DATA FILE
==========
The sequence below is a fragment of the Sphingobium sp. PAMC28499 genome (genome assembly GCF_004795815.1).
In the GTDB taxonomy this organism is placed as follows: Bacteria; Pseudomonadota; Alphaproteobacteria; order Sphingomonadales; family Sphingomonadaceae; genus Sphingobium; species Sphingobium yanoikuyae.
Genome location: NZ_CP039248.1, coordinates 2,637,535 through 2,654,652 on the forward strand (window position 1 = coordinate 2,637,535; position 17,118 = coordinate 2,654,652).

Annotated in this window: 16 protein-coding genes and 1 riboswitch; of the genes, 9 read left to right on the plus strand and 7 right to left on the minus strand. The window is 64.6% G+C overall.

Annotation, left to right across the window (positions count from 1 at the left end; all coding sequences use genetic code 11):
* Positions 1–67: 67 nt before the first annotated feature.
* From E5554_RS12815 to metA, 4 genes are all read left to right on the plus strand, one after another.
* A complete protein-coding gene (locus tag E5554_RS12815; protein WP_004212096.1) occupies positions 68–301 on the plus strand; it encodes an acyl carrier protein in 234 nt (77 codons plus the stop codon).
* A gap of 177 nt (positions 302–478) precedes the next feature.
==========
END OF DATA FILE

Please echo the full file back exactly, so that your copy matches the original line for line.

The sequence below is a fragment of the Sphingobium sp. PAMC28499 genome (genome assembly GCF_004795815.1).
In the GTDB taxonomy this organism is placed as follows: Bacteria; Pseudomonadota; Alphaproteobacteria; order Sphingomonadales; family Sphingomonadaceae; genus Sphingobium; species Sphingobium yanoikuyae.
Genome location: NZ_CP039248.1, coordinates 2,637,535 through 2,654,652 on the forward strand (window position 1 = coordinate 2,637,535; position 17,118 = coordinate 2,654,652).

Annotated in this window: 16 protein-coding genes and 1 riboswitch; of the genes, 9 read left to right on the plus strand and 7 right to left on the minus strand. The window is 64.6% G+C overall.

Annotation, left to right across the window (positions count from 1 at the left end; all coding sequences use genetic code 11):
* Positions 1–67: 67 nt before the first annotated feature.
* From E5554_RS12815 to metA, 4 genes are all read left to right on the plus strand, one after another.
* A complete protein-coding gene (locus tag E5554_RS12815; protein WP_004212096.1) occupies positions 68–301 on the plus strand; it encodes an acyl carrier protein in 234 nt (77 codons plus the stop codon).
* A gap of 177 nt (positions 302–478) precedes the next feature.